Even with these ideas, she’s not optimistic about the future.

“I’m fearful for my two grandsons, I have nieces, I have nephews,” she said. “It’s not just about the gender, it’s about being Black.”

Involve mental-health professionals

John White, the CEO and president of The Consortium, a neighborhood-based mental health center, already knew that Walter Wallace Jr.’s death could have been avoided. But after seeing the video, he witnessed how unnecessary the use of force was.

“He had a four-inch pocket knife,” he said, describing the knife in a way that has not been confirmed by police.  “A Taser would have sufficed. But they didn’t equip them. They didn’t provide the police officers the tools necessary to do their jobs.”

Although he emphasized that this incident could have happened anywhere, it still hit close to home. He grew up three blocks from where the shooting took place at 61st and Locust Streets. He felt the killing could have been prevented if police had reached out to mental health professionals.

The Consortium knew Wallace and his family as clients but when they made their fateful 911 calls, no one from the Police Department thought to connect with the neighborhood-based mental health center.

“That highlights the problem,”  said White, formerly a state representative, Pennsylvania’s secretary of welfare, and a city councilmember. “The lack of coordination, lack of collaboration, and clearly a lack of communication.”

The video revealed that the officers did not take any steps to deescalate the situation before one officer tells another to shoot and the officer pulls the trigger.

“I don’t understand why you are able to put two police officers in a neighborhood where, in the event they feel threatened, they only have one way out: and that’s to use their gun,” White said.

The two officers who killed Wallace didn’t have more than three years of experience.

John White is president and CEO of The Consortium in West Philadelphia. (Kimberly Paynter/WHYY)

White mentioned that mental health professionals from The Consortium have intervened in 1,200 cases. Of those cases, only six resulted in arrests and none resulted in deaths, he said.

But race still plays a role.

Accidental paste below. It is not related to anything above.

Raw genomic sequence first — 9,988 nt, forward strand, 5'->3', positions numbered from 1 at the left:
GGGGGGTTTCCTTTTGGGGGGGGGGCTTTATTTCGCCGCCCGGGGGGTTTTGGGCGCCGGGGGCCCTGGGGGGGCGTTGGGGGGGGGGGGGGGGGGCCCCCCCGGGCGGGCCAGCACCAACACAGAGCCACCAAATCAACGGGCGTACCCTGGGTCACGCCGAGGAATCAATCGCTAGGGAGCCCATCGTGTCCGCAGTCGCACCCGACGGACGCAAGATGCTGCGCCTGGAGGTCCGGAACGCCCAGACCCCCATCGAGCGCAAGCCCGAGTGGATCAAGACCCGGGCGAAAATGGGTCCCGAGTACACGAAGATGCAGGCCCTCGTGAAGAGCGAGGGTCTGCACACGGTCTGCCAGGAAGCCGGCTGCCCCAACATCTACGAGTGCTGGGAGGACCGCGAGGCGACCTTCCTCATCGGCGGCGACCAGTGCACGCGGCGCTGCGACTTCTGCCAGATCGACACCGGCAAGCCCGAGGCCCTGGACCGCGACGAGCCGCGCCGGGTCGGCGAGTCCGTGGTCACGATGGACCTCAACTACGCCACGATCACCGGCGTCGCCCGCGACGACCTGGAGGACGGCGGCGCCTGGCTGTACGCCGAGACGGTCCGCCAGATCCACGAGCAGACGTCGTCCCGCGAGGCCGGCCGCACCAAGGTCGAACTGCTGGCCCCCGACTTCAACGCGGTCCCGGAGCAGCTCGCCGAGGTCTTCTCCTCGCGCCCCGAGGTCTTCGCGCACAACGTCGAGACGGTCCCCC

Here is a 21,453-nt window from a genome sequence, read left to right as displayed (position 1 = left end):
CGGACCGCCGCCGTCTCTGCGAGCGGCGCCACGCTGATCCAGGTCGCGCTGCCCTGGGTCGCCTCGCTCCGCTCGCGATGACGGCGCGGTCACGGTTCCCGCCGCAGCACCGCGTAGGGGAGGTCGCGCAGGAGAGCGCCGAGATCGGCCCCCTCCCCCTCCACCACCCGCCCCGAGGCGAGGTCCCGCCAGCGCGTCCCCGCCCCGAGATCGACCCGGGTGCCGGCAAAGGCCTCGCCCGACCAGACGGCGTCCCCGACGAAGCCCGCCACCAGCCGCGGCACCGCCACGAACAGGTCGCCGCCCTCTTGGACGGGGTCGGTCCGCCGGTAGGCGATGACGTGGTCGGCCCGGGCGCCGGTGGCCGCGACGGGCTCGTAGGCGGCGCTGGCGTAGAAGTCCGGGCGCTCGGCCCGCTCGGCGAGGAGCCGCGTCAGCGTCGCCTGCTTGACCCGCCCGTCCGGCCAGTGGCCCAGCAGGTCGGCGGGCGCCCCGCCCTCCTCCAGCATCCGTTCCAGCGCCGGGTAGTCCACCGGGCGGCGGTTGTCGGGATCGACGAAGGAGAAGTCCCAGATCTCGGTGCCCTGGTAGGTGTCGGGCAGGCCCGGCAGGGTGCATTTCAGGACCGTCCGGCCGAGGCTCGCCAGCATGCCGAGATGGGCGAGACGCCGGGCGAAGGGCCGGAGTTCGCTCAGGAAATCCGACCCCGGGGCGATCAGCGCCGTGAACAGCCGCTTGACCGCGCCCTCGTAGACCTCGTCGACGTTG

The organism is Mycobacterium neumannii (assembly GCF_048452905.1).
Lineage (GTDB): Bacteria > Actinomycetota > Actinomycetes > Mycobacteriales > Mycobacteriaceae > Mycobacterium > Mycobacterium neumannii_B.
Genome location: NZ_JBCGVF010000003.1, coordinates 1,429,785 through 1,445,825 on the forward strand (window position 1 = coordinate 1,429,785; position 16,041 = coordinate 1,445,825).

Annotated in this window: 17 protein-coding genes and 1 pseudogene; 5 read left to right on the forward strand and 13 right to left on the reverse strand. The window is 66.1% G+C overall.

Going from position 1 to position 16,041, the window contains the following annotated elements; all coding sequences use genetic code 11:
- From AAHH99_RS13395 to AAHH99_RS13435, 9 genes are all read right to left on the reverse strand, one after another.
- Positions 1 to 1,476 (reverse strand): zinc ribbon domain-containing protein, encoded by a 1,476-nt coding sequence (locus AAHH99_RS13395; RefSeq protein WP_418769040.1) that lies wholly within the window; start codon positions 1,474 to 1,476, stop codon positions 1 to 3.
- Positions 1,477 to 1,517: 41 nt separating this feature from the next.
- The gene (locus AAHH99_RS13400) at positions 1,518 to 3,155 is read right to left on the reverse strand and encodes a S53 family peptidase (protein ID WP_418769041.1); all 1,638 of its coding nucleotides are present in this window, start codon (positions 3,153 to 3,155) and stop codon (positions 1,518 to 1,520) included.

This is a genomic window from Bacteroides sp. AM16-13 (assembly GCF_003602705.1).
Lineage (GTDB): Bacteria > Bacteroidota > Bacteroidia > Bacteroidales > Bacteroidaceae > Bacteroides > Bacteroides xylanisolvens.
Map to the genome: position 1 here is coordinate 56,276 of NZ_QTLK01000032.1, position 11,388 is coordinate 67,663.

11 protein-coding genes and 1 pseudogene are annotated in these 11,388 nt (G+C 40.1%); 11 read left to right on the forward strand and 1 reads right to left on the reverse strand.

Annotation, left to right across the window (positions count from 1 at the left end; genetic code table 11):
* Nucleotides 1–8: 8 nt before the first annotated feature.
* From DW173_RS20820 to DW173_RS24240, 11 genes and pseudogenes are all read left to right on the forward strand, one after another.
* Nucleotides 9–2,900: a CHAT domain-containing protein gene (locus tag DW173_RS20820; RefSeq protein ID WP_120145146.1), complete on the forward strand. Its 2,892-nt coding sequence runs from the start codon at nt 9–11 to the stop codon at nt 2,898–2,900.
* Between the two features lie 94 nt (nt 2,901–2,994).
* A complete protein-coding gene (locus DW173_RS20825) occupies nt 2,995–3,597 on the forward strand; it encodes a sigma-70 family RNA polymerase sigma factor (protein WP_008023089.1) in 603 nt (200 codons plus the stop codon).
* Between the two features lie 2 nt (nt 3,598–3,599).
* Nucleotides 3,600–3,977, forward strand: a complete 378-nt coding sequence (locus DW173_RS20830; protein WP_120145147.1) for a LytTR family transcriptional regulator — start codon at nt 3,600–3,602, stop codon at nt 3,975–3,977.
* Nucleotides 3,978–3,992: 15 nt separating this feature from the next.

“I think everything points to the fact there is a propensity for police to respond in a more violent manner when it comes to a situation involving Black men,” he said.

Yet White stressed that the police gunfire that took Wallace’s life could have happened anywhere in the city.

“This is not just about West Philadelphia,” he said. “This is a citywide problem. It can magnify itself at any time when you fail to provide the expertise necessary to resolve these situations.”

More screenings and more officers

Charlene Raglan, 49, lives nearby. She described feeling disgusted since she first heard about the death of Wallace last week.  The video only exacerbated her feelings.

“They could have done something to avoid taking that man’s life,” she said.

West Philadelphia resident Charlene Ragland said she hopes to see more officers patrolling on foot and getting to know the community. (Kimberly Paynter/WHYY)

She said she thinks officers should be better screened to determine if they have the mental capacity to be in high-intensity situations.

In her eyes, there’s a two-step solution: She wants more trained officers on the ground and to see those officers engage with the community in ways that help build trust and empathy, similar to Jordan’s idea.

“I think that would eliminate all this nonsense that’s going on,” she said.

She said she remembers a time when police would walk around the neighborhood and create relationships with her neighbors.

“I’m not saying they need to know everyone by name, but they should know who [the residents] are and their circumstances,” Raglan said. “They need to come and interact with us more.”